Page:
Stack Overflow is a community of 4.7 million programmers, just like you, helping each other.

Join them; it only takes a minute:

Sign up
Join the Stack Overflow community to:
  1. Ask programming questions
  2. Answer and help your peers
  3. Get recognized for your expertise

I'm creating an application that will use a lot of data which is, for all intents and purposes, static. I had assumed it'd make most sense to use a SQLite database to handle that data. I'm wondering if it makes sense to just use an XML file(s) and then access it as a raw resource. Bear in mind that there's likely going to be a LOT of data, to the order of hundreds of separate pieces.

Am I right to assume SQLite is best, both in terms of memory management and overall design considerations or does SQLite not make sense if the data is basically static?

share|improve this question
up vote 4 down vote accepted

In fact, SQLite seems to be nonsense if the data is static. However, if what you are going to manipulate is a lot of data you should use it:

  • It will be easier to:
    • Retrieve data
    • Filter data
    • Sort data
  • Using XML files will cause some performance problems because of the way in which SAX or DOM parses XML.
  • It will be easier for you to update that set of data in the future (imagine that you want to add more data in the next release)
share|improve this answer
    
Thanks Christian. Great points. So you believe SQLite makes a lot of sense because its more extensible, etc. And it makes sense even though the app doesn't necessarily allow users to add to the DB? – LuxuryMode Mar 6 '11 at 21:39
    
Exactly.. in fact, one of my apps, which has to hold more than 70.000 records is made with an SQLite database. Mix that with a SQlite Index and the performance will be increased a lot. – Cristian Mar 6 '11 at 22:18

Cristian is right. Database gives you better access time and allows to modify data in very convenient way. XML might be a better idea in case of tree-like data structures.

In my opinion there are 2 question here:

  1. what kind of data are you storing?
  2. Do you allow user to modify this data (for example in application or using Notepad)

There is also 1 big disadvantage of XML - it is eventually open text. So anyone can read it. To prevent it, you would have to encrypt the data (and this means additional effort). In case of XML, using marshaling techniques (JiBX, Castor, JAXB) might be convenient and might also lower memory consumption.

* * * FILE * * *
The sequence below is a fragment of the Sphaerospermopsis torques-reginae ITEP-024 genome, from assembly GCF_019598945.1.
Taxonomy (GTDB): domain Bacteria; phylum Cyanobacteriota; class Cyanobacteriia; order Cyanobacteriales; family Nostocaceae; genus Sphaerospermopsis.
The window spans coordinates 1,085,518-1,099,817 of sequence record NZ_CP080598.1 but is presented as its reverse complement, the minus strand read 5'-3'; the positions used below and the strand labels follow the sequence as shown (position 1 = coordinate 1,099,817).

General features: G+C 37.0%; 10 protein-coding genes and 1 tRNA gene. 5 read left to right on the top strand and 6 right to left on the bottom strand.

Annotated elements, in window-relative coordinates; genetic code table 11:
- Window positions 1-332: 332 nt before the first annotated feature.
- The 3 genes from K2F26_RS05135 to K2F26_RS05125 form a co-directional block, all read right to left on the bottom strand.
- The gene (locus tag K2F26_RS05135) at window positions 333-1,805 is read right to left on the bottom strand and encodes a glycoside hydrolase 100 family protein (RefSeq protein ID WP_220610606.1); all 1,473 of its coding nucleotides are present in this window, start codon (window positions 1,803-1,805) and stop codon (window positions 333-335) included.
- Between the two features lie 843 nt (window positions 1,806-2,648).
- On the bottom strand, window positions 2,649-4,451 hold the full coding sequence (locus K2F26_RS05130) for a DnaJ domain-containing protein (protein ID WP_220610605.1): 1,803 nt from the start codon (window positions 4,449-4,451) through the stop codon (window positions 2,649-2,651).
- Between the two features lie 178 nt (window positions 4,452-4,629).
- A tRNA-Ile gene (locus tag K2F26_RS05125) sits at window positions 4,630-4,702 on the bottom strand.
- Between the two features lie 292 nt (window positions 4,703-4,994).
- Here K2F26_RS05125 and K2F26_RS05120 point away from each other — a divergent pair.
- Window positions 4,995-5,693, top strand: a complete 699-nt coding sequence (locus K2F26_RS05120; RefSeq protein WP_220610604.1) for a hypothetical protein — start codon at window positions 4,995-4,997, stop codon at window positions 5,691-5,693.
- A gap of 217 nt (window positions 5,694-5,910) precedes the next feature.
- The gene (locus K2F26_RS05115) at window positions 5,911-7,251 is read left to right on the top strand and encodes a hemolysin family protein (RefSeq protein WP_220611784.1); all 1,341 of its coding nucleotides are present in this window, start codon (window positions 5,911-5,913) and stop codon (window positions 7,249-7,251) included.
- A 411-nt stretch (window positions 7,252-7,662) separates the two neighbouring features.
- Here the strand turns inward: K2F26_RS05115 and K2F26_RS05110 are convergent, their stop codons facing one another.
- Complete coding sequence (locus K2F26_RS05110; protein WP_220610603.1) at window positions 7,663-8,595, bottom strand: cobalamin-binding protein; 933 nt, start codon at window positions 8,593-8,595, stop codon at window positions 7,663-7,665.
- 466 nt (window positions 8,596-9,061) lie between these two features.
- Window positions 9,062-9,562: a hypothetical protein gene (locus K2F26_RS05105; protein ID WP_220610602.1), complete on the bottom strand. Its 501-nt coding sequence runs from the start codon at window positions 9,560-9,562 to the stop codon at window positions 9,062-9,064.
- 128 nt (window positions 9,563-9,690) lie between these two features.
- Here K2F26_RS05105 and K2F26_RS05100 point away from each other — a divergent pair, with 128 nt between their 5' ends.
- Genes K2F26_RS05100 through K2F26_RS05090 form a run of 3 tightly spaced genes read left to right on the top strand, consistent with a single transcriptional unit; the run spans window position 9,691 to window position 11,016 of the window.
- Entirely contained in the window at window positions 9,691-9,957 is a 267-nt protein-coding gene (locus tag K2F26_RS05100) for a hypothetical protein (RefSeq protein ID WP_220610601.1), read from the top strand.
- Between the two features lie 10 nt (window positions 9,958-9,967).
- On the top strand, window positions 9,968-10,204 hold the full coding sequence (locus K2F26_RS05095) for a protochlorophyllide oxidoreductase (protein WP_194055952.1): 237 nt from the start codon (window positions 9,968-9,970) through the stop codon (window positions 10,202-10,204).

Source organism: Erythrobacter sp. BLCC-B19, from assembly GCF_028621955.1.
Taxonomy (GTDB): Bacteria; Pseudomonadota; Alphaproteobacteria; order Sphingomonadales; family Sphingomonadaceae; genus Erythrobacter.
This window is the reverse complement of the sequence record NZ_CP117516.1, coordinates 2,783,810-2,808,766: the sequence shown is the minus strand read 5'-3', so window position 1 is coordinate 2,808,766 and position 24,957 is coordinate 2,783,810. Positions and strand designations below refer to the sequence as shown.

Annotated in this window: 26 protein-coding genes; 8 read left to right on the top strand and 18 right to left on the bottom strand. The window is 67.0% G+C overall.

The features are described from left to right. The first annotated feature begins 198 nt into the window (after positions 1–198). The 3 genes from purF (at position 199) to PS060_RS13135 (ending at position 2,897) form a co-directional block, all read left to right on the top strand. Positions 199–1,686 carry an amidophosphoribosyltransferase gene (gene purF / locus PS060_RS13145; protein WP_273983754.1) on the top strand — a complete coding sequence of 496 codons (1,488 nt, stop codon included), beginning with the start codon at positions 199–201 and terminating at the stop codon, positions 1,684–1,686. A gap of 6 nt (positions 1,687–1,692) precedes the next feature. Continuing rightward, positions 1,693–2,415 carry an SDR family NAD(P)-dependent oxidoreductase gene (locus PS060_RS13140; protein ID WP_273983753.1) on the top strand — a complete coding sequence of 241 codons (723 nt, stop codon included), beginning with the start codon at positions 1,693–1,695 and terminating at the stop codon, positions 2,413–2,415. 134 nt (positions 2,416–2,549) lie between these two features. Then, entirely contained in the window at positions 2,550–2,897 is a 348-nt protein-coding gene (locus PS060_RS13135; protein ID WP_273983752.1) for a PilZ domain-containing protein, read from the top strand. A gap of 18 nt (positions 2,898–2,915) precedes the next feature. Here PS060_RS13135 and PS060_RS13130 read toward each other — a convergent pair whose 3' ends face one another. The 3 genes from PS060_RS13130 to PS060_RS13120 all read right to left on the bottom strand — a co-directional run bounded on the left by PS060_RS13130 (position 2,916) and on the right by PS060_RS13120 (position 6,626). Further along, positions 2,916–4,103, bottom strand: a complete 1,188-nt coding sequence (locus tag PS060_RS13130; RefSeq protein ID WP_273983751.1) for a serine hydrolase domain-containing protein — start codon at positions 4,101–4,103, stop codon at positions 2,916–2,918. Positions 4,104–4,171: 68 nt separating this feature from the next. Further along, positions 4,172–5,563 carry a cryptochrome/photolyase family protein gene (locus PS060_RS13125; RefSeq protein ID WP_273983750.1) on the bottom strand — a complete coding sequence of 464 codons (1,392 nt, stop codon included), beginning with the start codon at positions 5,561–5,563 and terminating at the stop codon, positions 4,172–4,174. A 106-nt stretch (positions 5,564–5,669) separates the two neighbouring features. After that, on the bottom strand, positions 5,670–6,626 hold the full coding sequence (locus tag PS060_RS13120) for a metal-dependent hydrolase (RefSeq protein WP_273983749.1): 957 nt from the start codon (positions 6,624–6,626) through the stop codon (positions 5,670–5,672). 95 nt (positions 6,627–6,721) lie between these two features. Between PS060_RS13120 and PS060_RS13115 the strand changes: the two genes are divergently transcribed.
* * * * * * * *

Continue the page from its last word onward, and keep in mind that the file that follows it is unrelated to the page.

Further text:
Please describe what kind of data you are storing in DB, so we might come up with better answer.

share|improve this answer
    
Thanks Altanis. This makes a lot of sense. The data is essentially a reference guide for a bunch of different commands that can be used in Linux and others. So there'll be the text of the command and then the description. That data will be organized by category, etc. Def. sounds like SQLite is the way to go. – LuxuryMode Mar 6 '11 at 23:39
    
In this case, database approach seems to be a very good idea. I think you might want to search this database with different criteria (by some part of description you might search for command; you might also search for commands description based on command name). Data you described fit ideally in table, so this another plus. And the last one - you don't need to encrypt the file (in this case it seems pretty important). There is one con in my mind - zipped XML would probably be smaller. To sum it up: in my opinion your choice is good. – altanis Mar 8 '11 at 7:26

Did you think of your data being stollen (from the sqlite database)? Because as a sqlite database, anybody with root can just pull the db file and use it

share|improve this answer
    
why would this be a problem? it's his phone, his data. and it's easier to "steal" the data from XML anyway. – Burdu Dec 3 '14 at 21:03

Your Answer

 
discard

By posting your answer, you agree to the privacy policy and terms of service.

Not the answer you're looking for? Browse other questions tagged or ask your own question.